There is not doubt about it; the best buyers are educated ones! They know what they buy and when to buy it. When you become an educated buyer you will be amazed how many opportunities will unfold, because an educated buyer knows what price to pay for what watch. Of course you don’t become an educated buyer overnight. You really have to study your subject and that is why most collectors also specialize in either a particular brand, or a distinct type of watch.
The great thing about becoming an educated buyer is the road toward it. Books, catalogs, magazines and blogs like Longitude can all help you to understand the past, present and future of your favorite watch brands and/or types. If you are lucky there might even be a specialized website that can give you in depth information like Troisanneaux by Cartier-expert Geo Cramer, who we not only recently interviewed but who also was kind enough to share us a few insights on collecting Cartier’s earlier this year. In general there can be a wealth of information found online. Sometimes on benchmark websites like Rolex Passion Report, but also don’t forget that you can virtually mingle with the experts on brand forum’s like for example the official IWC-forum, moderated by Michael Friedberg. The people on these forums usually are very knowledgeable and love to share their knowledge with passion.
When it comes to prices Christie’s very own website can provide you with what certain watches did at auction, not only from recent auctions but also from a decade ago. Even when a watch is auctioned off you can still see the achieved price, simply by searching in the past lots box. This can even give you an indication in which way prices are fluctuating, although you have to take into account factors such as condition and year of sale.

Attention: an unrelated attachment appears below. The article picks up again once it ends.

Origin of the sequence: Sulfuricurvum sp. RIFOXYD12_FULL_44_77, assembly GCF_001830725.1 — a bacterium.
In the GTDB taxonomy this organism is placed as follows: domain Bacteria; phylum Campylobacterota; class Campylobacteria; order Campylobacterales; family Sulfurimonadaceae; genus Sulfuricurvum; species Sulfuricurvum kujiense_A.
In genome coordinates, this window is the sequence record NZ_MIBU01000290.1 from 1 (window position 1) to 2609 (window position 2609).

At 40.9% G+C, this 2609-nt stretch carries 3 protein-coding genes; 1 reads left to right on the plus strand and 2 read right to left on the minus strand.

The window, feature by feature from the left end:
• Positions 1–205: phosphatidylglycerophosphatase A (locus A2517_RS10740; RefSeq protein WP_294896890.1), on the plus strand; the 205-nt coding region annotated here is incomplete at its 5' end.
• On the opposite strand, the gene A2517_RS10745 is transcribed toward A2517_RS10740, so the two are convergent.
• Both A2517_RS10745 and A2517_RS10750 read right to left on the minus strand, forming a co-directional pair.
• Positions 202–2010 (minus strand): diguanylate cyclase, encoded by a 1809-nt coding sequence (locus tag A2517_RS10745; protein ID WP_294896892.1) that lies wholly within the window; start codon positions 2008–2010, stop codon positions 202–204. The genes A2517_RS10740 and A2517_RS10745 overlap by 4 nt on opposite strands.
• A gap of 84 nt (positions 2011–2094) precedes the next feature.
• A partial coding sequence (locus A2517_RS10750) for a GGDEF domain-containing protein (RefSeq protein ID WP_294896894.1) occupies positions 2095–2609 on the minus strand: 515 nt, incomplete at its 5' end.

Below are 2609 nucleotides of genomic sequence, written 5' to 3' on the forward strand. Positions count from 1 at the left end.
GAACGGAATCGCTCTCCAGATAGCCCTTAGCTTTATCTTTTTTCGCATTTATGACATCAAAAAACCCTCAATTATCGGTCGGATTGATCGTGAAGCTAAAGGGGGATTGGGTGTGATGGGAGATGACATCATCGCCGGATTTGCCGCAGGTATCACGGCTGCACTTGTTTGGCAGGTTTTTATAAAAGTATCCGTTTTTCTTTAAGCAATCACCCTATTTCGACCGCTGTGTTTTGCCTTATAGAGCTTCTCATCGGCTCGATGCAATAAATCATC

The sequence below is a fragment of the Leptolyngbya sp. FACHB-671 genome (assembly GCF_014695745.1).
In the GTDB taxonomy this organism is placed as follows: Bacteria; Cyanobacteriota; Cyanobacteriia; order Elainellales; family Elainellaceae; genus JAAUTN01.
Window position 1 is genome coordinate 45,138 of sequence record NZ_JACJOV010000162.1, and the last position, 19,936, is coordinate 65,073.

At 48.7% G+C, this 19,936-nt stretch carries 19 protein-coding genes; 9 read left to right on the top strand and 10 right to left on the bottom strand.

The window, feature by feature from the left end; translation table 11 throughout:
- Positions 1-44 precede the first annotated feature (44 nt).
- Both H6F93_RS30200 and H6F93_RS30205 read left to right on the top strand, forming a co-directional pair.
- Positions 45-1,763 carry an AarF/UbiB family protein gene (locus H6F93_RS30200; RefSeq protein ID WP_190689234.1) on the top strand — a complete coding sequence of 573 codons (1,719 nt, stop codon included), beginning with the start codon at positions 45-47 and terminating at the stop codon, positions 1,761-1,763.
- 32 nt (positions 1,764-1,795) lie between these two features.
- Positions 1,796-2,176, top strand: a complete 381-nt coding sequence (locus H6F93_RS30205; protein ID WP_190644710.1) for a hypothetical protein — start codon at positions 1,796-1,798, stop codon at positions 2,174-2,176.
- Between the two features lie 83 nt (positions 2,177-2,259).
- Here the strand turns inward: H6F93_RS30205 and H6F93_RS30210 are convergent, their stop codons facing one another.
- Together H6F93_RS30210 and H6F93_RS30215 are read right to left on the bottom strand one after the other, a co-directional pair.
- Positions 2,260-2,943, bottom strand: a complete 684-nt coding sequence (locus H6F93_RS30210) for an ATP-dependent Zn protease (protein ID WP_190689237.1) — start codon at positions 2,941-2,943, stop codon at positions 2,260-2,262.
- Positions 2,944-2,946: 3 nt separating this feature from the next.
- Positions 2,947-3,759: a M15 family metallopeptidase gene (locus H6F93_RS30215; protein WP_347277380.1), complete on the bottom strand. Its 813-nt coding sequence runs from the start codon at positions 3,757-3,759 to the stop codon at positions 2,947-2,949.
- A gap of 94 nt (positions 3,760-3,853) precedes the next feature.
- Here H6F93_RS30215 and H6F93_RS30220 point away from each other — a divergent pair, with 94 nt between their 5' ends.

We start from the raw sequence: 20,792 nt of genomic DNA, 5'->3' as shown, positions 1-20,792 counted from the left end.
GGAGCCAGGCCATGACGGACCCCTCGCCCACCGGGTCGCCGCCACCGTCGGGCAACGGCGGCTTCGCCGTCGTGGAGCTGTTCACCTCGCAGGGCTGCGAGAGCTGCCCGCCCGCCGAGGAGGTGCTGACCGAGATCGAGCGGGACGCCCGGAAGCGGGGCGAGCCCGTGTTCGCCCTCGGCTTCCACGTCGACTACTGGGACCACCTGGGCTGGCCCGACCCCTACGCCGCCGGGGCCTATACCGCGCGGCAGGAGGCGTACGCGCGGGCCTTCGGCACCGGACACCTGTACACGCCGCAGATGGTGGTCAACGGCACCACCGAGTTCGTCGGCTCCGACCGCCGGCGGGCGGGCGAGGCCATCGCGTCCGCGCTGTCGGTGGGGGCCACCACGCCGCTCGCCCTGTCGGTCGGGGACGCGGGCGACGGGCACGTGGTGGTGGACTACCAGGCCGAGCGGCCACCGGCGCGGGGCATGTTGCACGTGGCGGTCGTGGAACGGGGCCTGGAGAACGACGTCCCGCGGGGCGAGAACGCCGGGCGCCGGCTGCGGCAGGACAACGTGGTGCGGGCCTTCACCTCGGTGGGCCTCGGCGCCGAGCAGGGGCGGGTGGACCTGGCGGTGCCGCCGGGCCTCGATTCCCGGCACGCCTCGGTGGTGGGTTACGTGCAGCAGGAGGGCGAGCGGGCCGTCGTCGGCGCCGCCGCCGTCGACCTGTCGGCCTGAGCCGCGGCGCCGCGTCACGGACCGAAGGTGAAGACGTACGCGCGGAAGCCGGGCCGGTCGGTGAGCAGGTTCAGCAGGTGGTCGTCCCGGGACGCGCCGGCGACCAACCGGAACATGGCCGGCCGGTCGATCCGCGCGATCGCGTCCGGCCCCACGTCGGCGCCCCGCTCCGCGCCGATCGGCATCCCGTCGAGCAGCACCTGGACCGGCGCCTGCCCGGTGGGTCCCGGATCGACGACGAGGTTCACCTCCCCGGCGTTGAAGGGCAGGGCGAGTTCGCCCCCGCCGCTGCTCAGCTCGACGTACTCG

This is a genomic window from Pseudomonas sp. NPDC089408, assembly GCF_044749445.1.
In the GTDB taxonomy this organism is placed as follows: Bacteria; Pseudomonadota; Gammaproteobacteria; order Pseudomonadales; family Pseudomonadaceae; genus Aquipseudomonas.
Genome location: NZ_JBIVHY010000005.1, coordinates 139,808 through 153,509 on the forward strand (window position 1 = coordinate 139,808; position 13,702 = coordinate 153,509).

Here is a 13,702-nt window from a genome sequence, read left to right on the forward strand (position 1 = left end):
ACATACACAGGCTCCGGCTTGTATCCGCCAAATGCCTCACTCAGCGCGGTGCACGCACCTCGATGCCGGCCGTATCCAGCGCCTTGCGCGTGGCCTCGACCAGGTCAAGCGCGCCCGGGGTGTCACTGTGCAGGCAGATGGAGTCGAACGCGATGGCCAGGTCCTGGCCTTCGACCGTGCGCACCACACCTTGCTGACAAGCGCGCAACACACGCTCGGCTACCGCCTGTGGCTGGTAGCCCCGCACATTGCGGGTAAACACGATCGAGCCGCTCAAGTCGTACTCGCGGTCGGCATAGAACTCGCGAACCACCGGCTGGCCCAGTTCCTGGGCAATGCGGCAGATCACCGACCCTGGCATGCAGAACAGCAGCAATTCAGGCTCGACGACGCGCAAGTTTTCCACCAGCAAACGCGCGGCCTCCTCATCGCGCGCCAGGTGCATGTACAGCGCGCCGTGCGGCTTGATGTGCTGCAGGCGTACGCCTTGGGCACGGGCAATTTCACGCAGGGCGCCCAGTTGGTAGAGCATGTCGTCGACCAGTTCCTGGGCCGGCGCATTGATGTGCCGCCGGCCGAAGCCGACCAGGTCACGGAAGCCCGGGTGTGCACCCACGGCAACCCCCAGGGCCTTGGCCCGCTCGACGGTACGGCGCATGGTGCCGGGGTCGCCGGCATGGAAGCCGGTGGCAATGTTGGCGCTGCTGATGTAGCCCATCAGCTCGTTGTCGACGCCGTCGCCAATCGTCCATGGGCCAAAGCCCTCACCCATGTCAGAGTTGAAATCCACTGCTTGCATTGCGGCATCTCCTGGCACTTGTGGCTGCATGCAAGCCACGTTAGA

All these factors will make you a more educated buyer, so you can, for example, determine what a fair price would be for this steel/gold Rolex DateJust ref. 1630 that will be auctioned at Christie’s Geneva on November 14th. Although a less experienced buyer might think that this watch is a Ref.17013 OysterQuartz, it is actually a more rare version that uses the same case and bracelet but is powered by automatic Rolex caliber 1570. So it pays to study your subject.
This is especially the case when a watch is offered at “no reserve”. These watches will be sold no matter what the highest bid will be. The watches that are offered with “no reserve” are not necessarily the less expensive ones or less interesting but can actually vary from a 2009 Omega PloProf to a charming 1932 Vacheron Constantin pocket watch. Of course you are probably not the only one that will be bidding on these watches , but an educated buyer knows when it stops being a bargain. So no matter what you want to buy, it pays to do your homework!